The Homeowners Column

The Homeowners Column

Waging War on Weedy Garlic Mustard

Photo of Sandra Mason

Sandra Mason
State Master Gardener Coordinator

I'm convinced that how people view weeds is a good indicator of how they view life. The yardstick for waging war on weeds ranges between "I can hear the creeping Charlie growing" to "Weed? What weed?" or "I'm sure I have a recipe for lambs quarter salad here some where". Forget "what's your zodiac sign?" Next time try "How do you feel about dandelions?"

Some weeds are more than just a "plant out of place" and deserve everyone's scorn. Weeds can degrade natural areas and take over home landscapes to produce a one-plant show. Garlic mustard, Alliaria petiolata, has been the scourge of forested areas for years.

Over the last couple years I have noticed garlic mustard is also infiltrating home landscapes. Garlic mustard is native to Europe where it hangs out in hedgerows, fencerows and open canopy woods. Here in the Midwest it loves the partial shade of our deciduous forests where it can literally blanket the ground.

Garlic mustard is visible now as a rosette (bouquet) of kidney bean shaped leaves. Leaves resemble violets, however, the leaves of garlic mustard have more pronounced veins, are more deeply scalloped, are darker green and except in late fall and winter have a distinct smell of garlic.

As a cool season biennial, garlic mustard seeds germinate in early spring to form the cluster of leaves. Leaves stay green well into December. The next season the mature plant sends up a 2.5 – 3 foot tall flower stalk with numerous small white flowers. It then sets seed and the original plant dies. One plant can produce almost 300 seeds. Just one year of seed production can produce a reoccurring nightmare of too much garlic.

Because of its ability to dominate relatively undisturbed forests it has lead to the decline of populations of native plants and the insects and animals that rely on them. Not only does garlic mustard shade out other plants, but it also produces chemicals that can keep other plants from growing around it. It's definitely a bully biennial.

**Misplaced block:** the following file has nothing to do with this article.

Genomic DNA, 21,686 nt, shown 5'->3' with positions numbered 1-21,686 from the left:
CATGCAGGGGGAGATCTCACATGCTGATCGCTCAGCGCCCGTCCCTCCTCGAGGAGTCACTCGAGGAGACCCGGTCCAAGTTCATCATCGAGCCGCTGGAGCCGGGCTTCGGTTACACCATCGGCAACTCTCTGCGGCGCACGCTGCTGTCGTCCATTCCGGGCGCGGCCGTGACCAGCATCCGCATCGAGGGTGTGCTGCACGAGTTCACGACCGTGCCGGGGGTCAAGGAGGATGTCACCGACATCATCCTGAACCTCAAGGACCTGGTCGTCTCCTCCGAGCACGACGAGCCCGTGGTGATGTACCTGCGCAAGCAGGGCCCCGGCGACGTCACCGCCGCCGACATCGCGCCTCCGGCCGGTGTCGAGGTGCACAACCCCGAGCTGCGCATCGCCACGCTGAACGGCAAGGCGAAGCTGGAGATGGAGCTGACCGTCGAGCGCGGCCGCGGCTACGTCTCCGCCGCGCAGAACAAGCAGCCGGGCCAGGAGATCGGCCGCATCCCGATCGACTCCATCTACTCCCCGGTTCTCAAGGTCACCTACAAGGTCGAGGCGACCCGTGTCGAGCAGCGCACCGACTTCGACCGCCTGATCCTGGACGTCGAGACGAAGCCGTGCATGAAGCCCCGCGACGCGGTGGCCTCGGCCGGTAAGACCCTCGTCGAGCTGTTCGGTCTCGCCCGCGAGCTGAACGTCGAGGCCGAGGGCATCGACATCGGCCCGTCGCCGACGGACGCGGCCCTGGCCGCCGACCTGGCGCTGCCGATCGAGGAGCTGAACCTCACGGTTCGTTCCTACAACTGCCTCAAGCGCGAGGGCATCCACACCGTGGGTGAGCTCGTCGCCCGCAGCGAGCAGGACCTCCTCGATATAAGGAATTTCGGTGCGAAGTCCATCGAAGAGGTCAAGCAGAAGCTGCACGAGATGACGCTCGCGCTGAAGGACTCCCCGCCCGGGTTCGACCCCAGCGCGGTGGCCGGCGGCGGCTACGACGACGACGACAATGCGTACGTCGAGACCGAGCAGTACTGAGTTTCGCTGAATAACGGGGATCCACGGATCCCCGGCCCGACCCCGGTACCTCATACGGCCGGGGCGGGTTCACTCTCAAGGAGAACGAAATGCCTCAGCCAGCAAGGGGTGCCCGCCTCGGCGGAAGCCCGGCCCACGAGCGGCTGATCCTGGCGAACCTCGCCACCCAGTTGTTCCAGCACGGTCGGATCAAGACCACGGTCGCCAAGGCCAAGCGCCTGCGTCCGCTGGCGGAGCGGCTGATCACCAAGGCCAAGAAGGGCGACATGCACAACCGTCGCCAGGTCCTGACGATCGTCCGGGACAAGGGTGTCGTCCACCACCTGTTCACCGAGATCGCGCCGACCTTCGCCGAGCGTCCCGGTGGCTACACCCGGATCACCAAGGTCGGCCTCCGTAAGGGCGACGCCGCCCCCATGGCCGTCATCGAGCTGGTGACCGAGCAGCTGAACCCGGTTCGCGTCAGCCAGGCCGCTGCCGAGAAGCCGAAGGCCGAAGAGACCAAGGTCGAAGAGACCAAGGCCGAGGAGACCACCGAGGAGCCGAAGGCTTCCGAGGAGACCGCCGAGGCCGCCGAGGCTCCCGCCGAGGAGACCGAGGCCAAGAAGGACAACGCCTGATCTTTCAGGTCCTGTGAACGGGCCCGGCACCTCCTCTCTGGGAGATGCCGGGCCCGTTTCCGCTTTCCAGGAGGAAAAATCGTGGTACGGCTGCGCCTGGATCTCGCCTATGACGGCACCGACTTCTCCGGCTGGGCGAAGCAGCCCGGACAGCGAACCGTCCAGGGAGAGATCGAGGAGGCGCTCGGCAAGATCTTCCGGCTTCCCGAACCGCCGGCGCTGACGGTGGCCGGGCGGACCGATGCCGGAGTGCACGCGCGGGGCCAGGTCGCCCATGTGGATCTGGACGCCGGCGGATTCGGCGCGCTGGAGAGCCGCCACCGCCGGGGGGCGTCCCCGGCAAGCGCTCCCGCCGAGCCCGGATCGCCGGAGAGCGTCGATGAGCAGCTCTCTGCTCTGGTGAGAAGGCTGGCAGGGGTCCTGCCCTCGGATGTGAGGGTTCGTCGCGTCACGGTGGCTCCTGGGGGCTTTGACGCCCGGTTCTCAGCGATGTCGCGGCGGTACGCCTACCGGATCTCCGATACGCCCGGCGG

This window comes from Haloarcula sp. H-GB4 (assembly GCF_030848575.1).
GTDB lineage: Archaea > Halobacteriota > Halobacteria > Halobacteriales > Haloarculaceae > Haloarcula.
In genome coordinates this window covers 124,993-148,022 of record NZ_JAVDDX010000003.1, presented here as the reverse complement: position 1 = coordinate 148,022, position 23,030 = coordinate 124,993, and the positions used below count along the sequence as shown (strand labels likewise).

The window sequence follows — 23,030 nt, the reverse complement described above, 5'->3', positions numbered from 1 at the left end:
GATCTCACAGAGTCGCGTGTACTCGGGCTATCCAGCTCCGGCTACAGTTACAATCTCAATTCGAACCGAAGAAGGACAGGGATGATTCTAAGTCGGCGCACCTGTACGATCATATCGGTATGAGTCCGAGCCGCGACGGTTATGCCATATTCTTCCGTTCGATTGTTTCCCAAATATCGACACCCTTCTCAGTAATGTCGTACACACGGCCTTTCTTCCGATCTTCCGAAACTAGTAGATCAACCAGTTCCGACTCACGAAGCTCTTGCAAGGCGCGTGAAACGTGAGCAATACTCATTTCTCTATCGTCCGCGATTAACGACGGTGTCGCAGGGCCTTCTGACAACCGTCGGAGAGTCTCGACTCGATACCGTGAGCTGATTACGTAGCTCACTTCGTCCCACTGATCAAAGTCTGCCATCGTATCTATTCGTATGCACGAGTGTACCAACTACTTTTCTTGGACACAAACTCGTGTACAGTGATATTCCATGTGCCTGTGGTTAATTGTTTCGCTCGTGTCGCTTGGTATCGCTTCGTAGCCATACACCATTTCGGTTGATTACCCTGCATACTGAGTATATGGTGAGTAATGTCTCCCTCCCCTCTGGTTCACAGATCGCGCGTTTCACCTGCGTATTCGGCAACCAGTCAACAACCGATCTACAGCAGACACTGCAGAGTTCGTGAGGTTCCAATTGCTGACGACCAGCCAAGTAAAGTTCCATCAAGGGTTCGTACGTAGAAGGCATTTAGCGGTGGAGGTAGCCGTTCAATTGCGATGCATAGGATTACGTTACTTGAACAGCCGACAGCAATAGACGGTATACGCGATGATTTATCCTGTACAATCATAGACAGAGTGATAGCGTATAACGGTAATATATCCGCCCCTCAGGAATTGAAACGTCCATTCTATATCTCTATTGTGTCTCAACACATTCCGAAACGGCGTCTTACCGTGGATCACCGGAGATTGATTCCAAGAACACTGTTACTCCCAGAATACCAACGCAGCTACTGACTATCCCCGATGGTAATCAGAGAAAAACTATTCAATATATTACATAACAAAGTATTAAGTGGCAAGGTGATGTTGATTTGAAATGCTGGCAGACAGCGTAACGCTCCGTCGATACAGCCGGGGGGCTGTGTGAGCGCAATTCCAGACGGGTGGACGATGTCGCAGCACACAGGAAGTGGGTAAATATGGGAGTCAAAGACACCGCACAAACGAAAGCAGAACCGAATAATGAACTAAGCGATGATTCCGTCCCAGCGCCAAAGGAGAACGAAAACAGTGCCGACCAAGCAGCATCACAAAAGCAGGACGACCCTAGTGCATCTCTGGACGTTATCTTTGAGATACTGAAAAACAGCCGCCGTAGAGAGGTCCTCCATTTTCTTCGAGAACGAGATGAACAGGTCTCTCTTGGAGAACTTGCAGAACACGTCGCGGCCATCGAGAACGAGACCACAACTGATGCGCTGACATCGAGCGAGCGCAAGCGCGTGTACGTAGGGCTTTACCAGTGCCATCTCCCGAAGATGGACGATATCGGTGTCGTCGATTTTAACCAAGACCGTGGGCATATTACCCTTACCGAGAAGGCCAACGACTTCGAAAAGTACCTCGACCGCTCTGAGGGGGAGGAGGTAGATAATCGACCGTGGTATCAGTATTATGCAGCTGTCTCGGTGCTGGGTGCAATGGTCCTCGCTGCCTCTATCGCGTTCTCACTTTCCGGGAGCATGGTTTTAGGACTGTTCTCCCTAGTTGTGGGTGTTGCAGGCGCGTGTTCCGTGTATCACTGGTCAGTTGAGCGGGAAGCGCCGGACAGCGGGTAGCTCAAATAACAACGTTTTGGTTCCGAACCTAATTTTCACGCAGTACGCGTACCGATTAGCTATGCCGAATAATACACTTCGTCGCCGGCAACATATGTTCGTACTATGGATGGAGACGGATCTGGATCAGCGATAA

Garlic mustard was once popular as a food plant especially since it is green in early spring and fall when most other plants are dozing. It is also reportedly high in Vitamin A and C. Presently it's shown up on the menus in fancy restaurants.

As with most exotic invasive weeds garlic mustard has no natural control here, even deer won't eat it. Research continues on finding a biological control.

So what can you do to halt the spread of garlic mustard?

  • Don't dig wildflowers from the wild. This is so wrong on many levels. Plus garlic mustard seeds and young plants can easily hitchhike on your illicit loot.
  • Always wash off any seed hitchhikers from hiking boots and shoes if you have been in an area infested with garlic mustard. An especially good habit if you frequent any natural areas.

Control garlic mustard in your garden or woodland now before it sets seed next spring.

  • Hand pull garlic mustard plants. Be sure to get the entire root or it may resprout. Remove plants from site especially in spring when they start to flower.
  • Garlic mustard may also be controlled in fall or early spring by herbicides such as glyphosate sold as Round up™. Keep spray off desirable plants. Be sure to read and follow all label directions.
  • In natural areas fire may be used as a management tool in the hands of experts.
  • An excellent article about garlic mustard

If you can't beat them then eat them. Here are some garlic mustard recipes provided as a service by the Mid Atlantic Exotic Plant Pest Council Bon appetit!

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